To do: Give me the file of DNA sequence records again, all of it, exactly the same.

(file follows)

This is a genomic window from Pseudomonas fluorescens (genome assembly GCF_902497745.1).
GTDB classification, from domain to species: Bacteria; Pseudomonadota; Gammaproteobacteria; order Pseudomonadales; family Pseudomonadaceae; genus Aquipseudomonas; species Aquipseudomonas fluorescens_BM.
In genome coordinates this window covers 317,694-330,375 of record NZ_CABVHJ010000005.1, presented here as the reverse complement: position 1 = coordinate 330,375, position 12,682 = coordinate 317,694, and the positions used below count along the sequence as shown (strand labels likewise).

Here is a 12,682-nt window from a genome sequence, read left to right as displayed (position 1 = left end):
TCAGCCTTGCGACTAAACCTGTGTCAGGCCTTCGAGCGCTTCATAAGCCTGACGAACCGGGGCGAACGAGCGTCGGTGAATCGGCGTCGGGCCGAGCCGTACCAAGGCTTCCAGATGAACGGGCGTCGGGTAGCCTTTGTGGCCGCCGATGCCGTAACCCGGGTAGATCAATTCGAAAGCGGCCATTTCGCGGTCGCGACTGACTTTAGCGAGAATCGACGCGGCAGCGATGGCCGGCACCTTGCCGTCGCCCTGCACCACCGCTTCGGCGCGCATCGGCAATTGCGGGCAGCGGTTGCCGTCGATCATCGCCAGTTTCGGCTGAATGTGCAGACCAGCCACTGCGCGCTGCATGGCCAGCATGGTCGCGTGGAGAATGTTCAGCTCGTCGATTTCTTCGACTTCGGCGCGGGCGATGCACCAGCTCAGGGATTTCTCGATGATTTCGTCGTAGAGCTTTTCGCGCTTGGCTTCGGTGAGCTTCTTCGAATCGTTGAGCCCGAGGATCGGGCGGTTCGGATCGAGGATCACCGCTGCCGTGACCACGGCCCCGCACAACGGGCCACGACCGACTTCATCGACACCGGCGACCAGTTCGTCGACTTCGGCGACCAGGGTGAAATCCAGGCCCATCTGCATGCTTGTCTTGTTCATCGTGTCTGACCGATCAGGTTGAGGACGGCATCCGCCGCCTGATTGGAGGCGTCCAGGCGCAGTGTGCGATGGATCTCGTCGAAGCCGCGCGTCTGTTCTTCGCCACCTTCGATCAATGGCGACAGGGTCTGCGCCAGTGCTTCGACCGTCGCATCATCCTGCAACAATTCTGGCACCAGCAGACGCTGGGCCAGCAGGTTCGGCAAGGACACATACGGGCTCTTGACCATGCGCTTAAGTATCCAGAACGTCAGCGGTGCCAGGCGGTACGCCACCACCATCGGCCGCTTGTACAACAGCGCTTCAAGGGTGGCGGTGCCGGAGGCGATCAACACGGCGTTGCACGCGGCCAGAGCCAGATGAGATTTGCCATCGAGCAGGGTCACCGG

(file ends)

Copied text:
This is a genomic window from Pseudomonas fluorescens (genome assembly GCF_902497745.1).
GTDB classification, from domain to species: Bacteria; Pseudomonadota; Gammaproteobacteria; order Pseudomonadales; family Pseudomonadaceae; genus Aquipseudomonas; species Aquipseudomonas fluorescens_BM.
In genome coordinates this window covers 317,694-330,375 of record NZ_CABVHJ010000005.1, presented here as the reverse complement: position 1 = coordinate 330,375, position 12,682 = coordinate 317,694, and the positions used below count along the sequence as shown (strand labels likewise).

Here is a 12,682-nt window from a genome sequence, read left to right as displayed (position 1 = left end):
TCAGCCTTGCGACTAAACCTGTGTCAGGCCTTCGAGCGCTTCATAAGCCTGACGAACCGGGGCGAACGAGCGTCGGTGAATCGGCGTCGGGCCGAGCCGTACCAAGGCTTCCAGATGAACGGGCGTCGGGTAGCCTTTGTGGCCGCCGATGCCGTAACCCGGGTAGATCAATTCGAAAGCGGCCATTTCGCGGTCGCGACTGACTTTAGCGAGAATCGACGCGGCAGCGATGGCCGGCACCTTGCCGTCGCCCTGCACCACCGCTTCGGCGCGCATCGGCAATTGCGGGCAGCGGTTGCCGTCGATCATCGCCAGTTTCGGCTGAATGTGCAGACCAGCCACTGCGCGCTGCATGGCCAGCATGGTCGCGTGGAGAATGTTCAGCTCGTCGATTTCTTCGACTTCGGCGCGGGCGATGCACCAGCTCAGGGATTTCTCGATGATTTCGTCGTAGAGCTTTTCGCGCTTGGCTTCGGTGAGCTTCTTCGAATCGTTGAGCCCGAGGATCGGGCGGTTCGGATCGAGGATCACCGCTGCCGTGACCACGGCCCCGCACAACGGGCCACGACCGACTTCATCGACACCGGCGACCAGTTCGTCGACTTCGGCGACCAGGGTGAAATCCAGGCCCATCTGCATGCTTGTCTTGTTCATCGTGTCTGACCGATCAGGTTGAGGACGGCATCCGCCGCCTGATTGGAGGCGTCCAGGCGCAGTGTGCGATGGATCTCGTCGAAGCCGCGCGTCTGTTCTTCGCCACCTTCGATCAATGGCGACAGGGTCTGCGCCAGTGCTTCGACCGTCGCATCATCCTGCAACAATTCTGGCACCAGCAGACGCTGGGCCAGCAGGTTCGGCAAGGACACATACGGGCTCTTGACCATGCGCTTAAGTATCCAGAACGTCAGCGGTGCCAGGCGGTACGCCACCACCATCGGCCGCTTGTACAACAGCGCTTCAAGGGTGGCGGTGCCGGAGGCGATCAACACGGCGTTGCACGCGGCCAGAGCCAGATGAGATTTGCCATCGAGCAGGGTCACCGG